Tuesday, March 26, 2013. An article published online on March 13, 2013 in the American Journal of Clinical Nutrition reports the finding of researchers in the Netherlands of an association between higher urinary magnesium levels and a lower risk of ischemic heart disease.
The study included 7,664 men and women enrolled in the Prevention of Renal and Vascular End-Stage Disease (PREVEND) study, which is a prospective investigation of albuminuria and renal and cardiovascular disease among residents of Groningen, Netherlands. Urinary magnesium excretion levels from samples obtained upon enrollment from 1997 to 1998 were utilized as a marker of magnesium intake. The subjects were followed for a median of 10.5 years, during which 462 ischemic heart disease events occurred.
Men and women whose urinary magnesium was among the lowest 20% of subjects had an increase in the risk of ischemic heart disease that was 60% higher than the remainder of the participants, and a risk of fatal ischemic heart disease that was 70% higher. Authors Michel M. Joosten and his colleagues remark that reduced magnesium intake can result in cardiac arrhythmias that can cause sudden cardiac death. Additionally, magnesium helps inhibit platelet aggregation and enhance the synthesis of nitric oxide, which helps relax the blood vessels. Furthermore, increased magnesium intake has been associated with a lower risk of diabetes—a disease that significantly elevates the risk of cardiovascular disease.
"Low urinary magnesium excretion as a marker of low dietary magnesium uptake was associated with an increased risk of ischemic heart disease in this prospective cohort of men and women," the authors conclude. "Given the substantial number of individuals who have inadequate magnesium intakes, an increased consumption of magnesium-rich foods, particularly by those with the lowest urinary magnesium excretion, may be a promising approach for the primary prevention of ischemic heart disease."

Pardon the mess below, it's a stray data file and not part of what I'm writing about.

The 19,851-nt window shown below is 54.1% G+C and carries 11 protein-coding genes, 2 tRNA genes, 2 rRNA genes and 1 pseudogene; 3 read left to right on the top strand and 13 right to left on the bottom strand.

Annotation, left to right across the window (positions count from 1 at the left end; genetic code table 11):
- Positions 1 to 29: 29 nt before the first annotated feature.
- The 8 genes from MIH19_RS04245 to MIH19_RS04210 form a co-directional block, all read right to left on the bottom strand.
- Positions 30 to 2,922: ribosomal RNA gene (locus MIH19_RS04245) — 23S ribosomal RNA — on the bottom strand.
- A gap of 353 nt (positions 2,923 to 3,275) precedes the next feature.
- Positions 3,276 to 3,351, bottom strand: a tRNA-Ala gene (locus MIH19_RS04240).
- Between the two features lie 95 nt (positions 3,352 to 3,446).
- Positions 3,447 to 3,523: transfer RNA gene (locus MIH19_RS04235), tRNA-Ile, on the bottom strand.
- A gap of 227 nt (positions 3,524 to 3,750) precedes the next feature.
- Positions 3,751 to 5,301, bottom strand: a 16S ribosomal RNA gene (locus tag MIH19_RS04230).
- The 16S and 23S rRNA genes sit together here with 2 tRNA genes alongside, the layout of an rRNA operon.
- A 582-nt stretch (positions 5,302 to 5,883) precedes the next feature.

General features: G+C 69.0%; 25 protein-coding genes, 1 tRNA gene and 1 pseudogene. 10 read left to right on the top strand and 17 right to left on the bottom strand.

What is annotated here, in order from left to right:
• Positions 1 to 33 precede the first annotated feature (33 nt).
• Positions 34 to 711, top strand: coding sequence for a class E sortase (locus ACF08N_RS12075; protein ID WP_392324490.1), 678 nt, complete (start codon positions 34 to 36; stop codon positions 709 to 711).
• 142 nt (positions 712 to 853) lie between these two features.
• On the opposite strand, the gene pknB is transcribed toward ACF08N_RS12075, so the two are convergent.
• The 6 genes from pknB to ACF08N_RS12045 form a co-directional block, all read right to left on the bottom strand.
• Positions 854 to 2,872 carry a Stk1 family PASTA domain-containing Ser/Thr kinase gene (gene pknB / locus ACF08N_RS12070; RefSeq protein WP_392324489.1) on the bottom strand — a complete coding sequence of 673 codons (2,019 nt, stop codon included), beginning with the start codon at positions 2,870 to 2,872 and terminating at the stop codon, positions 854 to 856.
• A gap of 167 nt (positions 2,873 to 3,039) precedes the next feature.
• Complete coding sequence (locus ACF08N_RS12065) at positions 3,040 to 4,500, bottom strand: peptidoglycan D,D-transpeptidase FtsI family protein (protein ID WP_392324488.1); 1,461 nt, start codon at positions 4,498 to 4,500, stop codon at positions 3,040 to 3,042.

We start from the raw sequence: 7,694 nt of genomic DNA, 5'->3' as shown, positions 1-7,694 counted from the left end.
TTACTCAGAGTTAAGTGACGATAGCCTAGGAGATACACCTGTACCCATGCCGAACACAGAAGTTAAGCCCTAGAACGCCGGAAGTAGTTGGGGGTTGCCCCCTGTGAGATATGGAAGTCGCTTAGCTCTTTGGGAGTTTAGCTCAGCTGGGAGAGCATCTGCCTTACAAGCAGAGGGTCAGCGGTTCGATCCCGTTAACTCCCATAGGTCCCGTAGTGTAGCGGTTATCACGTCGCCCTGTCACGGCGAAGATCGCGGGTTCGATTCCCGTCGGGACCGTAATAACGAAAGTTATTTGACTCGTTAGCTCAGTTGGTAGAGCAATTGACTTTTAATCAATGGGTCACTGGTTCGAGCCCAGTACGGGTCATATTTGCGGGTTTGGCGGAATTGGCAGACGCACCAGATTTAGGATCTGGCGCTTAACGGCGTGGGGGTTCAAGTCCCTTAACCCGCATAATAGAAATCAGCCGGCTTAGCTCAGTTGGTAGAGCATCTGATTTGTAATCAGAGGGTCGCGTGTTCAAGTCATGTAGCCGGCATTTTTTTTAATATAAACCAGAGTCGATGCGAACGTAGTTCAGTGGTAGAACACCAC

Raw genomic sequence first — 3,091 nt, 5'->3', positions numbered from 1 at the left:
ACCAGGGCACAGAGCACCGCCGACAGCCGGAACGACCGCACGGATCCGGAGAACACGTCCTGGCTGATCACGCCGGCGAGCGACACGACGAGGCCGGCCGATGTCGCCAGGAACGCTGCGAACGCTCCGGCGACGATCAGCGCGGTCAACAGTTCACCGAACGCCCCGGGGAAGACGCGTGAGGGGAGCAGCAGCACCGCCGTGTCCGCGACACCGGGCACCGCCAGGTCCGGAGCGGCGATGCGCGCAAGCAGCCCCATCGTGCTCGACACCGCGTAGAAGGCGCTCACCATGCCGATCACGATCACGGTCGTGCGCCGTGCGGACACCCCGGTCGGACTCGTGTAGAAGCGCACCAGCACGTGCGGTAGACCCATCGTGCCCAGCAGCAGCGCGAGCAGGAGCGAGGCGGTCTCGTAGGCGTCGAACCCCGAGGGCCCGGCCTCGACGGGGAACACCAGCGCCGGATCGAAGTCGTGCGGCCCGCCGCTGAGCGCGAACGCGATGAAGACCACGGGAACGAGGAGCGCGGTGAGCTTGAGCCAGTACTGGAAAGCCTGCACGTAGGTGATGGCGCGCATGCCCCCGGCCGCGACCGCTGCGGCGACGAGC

The American College of Cardiology's Annual Scientific Session held in San Francisco March 9-11, 2013 was the site of a presentation of the finding of John Carlquist, PhD of Intermountain Medical Center of a correlation between longer telomeres and increased survival in people with heart disease. Telomeres are bits of DNA that cap the ends of chromosomes and protect them from damage.
"Chromosomes by their nature get shorter as we get older," explained Dr Carlquist, who is the director of the Intermountain Heart Institute Genetics Lab. "Once they become too short, they no longer function properly, signaling the end of life for the cell. And when cells reach this stage, the patient's risk for age-associated diseases increases dramatically."
The study utilized DNA obtained from over 3,500 individuals diagnosed with myocardial infarction or stroke, whose samples were part of an archive of close to 30,000 cardiac patients. The subjects were followed for up to 20 years, during which any deaths were recorded. "With so many samples and very complete electronic records, it's a unique resource," Dr Carlquist remarked.
"Our research shows that if we statistically adjust for age, patients with longer telomeres live longer, suggesting that telomere length is more than just a measure of age, but may also indicate the probability for survival," he reported. "Longer telomere length directly correlates with the likelihood for a longer life—even for patients with heart disease."
"I believe telomere length could be used in the future as a way to measure the effectiveness of heart care treatment," he predicted. "We can already test cholesterol and blood pressure of a patient to see how treatment is working, but this could give us a deeper view into how the treatment is affecting the body and whether or not the treatment is working."
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